Tour guides all over the city find many ways to define the word "beignet" - often claiming it's from the French for "pillow." (French for pillow is oreiller.)  Beignet actually means "fritter" and that's exactly what it was; a fried batter, kind of like a funnel cake is a fried batter.  It was spooned onto the hot grease and served hot.  But what made the beignet special was the addition of whipped egg whites folded into the batter.  They came out very light and airy.  It's a shame that no one makes them today, but the process of making them is too involved.  (See recipe, below.)  Fried breads (doughnuts) have been served in coffee stands since the mid-1800's and they were identified as breads or doughnuts.  But with the 1984 World's Fair and the push to make New Orleans more unique, Cafe du Monde menus which used to read "doughnuts" now read "beignets - French doughnuts."  As for the original and true beignet, a vintage recipe gives us a light and airy treat.  This recipe is from the 1901 Picayune Creole Cookbook.

Beignets de Pâte
(Plain Fritters)

1 pint of flour (2 cups)
1 pint of milk
1 teaspoon of baking powder
4 eggs
The zest of 1/2 a lemon
1/4 cup sugar
1/2 teaspoon of salt
Flavoring to taste

Beat the yolks of the eggs and the whites seperate.  Sift the baking powder into the flour, and add the yolks of the eggs, well beaten.  Beat well, and add the milk, and flavoring of orange, vanilla or brandy to taste.  (May be omitted altogether.)  Add the lemon zest, grated very fine, and salt in quantity given above.  Lastly, add the whites, beaten to a stiff froth, and have the batter so it will drop from the spoon.  Drop in it boiling lard (oil) by large kitchen spoonfuls and let it fry to a golden yellow.  Lift out with a skimmer, and drain and place on a heated dish, and sprinkle with powdered white sugar, and serve hot.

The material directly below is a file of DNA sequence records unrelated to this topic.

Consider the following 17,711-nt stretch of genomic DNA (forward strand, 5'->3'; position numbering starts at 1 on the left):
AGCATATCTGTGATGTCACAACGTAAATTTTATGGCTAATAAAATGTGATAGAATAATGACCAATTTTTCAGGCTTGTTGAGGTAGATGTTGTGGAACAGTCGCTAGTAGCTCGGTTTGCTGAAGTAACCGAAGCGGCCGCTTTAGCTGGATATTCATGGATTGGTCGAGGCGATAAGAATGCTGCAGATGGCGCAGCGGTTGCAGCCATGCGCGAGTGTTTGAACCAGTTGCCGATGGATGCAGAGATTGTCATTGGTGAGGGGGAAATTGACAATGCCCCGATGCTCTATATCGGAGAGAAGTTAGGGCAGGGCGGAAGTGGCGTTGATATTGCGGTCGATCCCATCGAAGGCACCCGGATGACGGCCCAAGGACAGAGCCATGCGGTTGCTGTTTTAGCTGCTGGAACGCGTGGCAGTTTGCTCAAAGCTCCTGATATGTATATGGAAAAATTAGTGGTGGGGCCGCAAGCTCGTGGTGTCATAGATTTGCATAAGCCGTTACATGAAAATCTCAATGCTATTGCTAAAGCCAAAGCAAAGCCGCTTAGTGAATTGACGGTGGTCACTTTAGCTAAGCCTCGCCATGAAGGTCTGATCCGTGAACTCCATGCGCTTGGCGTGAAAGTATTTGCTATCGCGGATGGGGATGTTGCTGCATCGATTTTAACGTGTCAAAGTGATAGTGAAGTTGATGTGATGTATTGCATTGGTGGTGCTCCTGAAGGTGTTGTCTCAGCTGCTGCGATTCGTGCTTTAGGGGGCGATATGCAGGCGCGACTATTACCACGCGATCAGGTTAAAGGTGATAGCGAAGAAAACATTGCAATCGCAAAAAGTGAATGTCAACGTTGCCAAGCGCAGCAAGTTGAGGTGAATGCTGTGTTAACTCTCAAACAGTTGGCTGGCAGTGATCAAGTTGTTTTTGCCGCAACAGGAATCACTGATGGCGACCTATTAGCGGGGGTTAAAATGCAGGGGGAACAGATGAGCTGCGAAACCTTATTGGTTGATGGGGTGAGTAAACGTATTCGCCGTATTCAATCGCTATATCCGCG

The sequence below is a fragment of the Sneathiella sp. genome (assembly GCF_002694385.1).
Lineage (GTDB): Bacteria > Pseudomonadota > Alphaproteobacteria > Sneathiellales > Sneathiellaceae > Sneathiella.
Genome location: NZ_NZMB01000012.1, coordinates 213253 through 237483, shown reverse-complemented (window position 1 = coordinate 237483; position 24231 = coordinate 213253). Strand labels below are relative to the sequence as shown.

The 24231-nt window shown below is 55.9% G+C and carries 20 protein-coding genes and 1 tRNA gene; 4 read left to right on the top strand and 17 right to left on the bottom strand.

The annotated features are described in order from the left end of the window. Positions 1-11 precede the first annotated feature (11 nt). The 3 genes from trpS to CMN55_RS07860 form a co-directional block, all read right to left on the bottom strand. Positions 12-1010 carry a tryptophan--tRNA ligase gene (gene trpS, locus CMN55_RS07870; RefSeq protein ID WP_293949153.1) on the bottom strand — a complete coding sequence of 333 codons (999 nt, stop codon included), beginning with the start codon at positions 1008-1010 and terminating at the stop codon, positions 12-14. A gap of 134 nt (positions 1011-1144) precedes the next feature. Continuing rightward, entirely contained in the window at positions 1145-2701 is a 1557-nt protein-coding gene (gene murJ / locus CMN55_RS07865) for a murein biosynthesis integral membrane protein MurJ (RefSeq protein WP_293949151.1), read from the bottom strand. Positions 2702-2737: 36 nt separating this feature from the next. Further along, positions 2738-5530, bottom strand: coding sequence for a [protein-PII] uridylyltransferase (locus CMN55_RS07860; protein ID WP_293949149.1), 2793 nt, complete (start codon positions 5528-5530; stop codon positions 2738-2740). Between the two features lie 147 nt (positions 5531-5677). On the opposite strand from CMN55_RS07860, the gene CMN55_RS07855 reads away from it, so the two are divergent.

In arranging them in the dish, make the fritters rise into a pretty pyramid and sprinkle with the sugar.  Never pierce fritters with a fork, as that will cause steam to evaporate and make the fritters heavy.  A fritter that is well made should be light and puffy.

Here is another recipe from the Le Courrier Français, August 22, 1862.  Note that this is four months after the Union has captured New Orleans and food is kind of scarce - interesting that it should mention the need for frugality:

Beignets à la Créole

1 tasse de farine
2 oeufs, séparés
1 soupçon de sel
1 soupçon de cognac
1 noix de beurre,  fondu
eau froide

Battre les jaunes d'oeufs et ajouter la farine un peu à la fois, en battant bien jusqu'à ce que tout bien mélangé. Ajouter le brandy et le beurre fondu et suffisant d'eau froide pour faire une pâte ferme. Battre les blancs d'œufs en une mousse rigide et fold, doucement, dans la pâte.  Déposer la pâte par cuillerées à soupe de saindoux en ébullition et faire frire jusqu'à coloration dorée.

Égoutter sur du papier et servir chaud, saupoudré de sucre en poudre. Ces pâtisseries sont la solution idéale quand il faut être économe.

Translation:

Creole Beignets

1 cup flour
2 eggs, separated
1 dash of salt
1 dash of cognac
butter size of a walnut, melted
cold water